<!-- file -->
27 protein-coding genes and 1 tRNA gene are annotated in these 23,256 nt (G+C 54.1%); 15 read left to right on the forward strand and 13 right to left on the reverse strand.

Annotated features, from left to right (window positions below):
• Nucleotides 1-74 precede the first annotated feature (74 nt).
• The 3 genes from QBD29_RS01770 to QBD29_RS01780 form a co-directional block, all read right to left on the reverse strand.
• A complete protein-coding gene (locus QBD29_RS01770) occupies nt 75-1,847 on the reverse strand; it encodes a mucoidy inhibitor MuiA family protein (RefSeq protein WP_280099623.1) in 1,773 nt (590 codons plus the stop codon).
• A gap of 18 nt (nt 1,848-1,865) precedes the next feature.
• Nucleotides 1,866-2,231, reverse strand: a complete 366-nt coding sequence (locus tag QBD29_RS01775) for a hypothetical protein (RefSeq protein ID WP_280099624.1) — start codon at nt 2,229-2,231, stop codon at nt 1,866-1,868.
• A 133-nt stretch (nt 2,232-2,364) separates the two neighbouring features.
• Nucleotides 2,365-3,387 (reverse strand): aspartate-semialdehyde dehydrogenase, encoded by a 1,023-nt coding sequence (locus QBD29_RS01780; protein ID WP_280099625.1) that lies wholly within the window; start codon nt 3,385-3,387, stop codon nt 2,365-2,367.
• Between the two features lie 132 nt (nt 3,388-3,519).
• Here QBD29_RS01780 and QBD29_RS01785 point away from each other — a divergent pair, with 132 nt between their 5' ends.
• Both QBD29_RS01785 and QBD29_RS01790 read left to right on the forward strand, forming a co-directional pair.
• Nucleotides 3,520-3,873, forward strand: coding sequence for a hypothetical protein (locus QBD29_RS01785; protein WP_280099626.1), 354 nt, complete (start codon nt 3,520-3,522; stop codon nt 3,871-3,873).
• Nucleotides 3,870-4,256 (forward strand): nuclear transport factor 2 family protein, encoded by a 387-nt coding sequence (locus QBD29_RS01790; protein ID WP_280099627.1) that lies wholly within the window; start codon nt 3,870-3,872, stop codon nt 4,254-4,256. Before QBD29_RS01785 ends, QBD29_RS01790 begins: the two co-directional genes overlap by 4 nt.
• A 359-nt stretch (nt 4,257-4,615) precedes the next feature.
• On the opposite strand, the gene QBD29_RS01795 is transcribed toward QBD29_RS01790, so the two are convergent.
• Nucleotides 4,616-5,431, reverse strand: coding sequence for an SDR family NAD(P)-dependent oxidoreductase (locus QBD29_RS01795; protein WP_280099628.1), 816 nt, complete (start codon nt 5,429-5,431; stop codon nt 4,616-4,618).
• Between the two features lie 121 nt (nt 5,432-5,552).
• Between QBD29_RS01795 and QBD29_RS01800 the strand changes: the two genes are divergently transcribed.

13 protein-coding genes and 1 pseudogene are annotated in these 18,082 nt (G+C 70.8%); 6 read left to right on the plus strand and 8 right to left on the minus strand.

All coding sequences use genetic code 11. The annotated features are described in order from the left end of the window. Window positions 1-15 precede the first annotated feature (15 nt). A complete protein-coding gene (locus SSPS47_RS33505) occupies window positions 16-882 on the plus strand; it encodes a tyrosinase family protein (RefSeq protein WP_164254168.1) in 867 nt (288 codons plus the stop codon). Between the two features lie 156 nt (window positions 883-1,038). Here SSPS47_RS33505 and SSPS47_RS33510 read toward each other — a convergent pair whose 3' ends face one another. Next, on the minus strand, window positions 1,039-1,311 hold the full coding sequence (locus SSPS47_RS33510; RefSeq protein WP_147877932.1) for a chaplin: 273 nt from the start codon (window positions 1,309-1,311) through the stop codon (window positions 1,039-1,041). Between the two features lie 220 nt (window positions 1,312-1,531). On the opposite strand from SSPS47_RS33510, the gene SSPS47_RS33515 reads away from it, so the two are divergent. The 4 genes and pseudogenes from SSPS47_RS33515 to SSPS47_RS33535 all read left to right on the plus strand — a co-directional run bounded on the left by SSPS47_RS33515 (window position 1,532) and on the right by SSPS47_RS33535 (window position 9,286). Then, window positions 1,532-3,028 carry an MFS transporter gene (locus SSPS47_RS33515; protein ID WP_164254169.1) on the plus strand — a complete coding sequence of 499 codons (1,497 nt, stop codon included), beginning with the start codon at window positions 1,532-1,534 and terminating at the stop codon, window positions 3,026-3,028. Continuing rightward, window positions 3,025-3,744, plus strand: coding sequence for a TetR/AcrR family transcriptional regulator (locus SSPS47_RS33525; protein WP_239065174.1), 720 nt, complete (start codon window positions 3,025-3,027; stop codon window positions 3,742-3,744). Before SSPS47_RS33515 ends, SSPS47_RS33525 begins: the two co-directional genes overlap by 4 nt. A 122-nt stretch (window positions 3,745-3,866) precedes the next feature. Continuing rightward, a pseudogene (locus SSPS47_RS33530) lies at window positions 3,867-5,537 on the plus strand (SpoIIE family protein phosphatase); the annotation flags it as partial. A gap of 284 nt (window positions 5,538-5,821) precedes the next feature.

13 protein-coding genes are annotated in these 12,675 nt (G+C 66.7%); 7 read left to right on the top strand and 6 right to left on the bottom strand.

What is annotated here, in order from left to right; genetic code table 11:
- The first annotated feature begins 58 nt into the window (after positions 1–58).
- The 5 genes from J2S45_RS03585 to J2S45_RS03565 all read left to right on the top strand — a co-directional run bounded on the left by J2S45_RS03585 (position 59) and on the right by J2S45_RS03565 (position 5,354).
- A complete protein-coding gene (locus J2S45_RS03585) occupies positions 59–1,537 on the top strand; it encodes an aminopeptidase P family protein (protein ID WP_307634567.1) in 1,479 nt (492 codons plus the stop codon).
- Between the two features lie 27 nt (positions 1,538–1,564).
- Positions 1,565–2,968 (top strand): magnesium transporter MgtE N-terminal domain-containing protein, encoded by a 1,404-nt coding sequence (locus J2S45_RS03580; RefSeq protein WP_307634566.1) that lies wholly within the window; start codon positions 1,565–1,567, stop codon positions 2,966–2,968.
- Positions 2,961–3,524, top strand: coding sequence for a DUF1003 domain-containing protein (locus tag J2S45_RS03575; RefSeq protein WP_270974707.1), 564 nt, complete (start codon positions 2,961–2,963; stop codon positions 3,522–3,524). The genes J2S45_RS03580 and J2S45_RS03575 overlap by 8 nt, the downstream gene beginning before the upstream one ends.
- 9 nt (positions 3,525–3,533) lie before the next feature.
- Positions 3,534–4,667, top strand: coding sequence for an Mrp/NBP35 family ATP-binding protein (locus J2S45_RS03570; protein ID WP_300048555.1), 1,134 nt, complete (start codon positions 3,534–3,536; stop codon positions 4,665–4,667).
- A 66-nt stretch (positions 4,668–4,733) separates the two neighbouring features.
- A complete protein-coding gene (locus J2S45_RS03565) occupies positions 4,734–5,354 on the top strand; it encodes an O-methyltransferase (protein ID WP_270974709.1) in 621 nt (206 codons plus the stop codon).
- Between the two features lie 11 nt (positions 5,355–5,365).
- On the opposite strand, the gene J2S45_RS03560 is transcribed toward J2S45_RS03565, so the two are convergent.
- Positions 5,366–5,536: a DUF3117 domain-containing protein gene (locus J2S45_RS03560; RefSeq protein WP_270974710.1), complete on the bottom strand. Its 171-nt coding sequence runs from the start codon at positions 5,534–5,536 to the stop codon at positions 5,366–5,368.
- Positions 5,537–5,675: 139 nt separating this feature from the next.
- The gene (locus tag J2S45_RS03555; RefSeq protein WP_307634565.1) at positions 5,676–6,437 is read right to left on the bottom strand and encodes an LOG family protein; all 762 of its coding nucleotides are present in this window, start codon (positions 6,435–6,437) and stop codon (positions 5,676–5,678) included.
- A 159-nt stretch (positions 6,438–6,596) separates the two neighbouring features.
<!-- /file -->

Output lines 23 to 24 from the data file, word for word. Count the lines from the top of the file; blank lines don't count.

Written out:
What is annotated here, in order from left to right; genetic code table 11:
- The first annotated feature begins 58 nt into the window (after positions 1–58).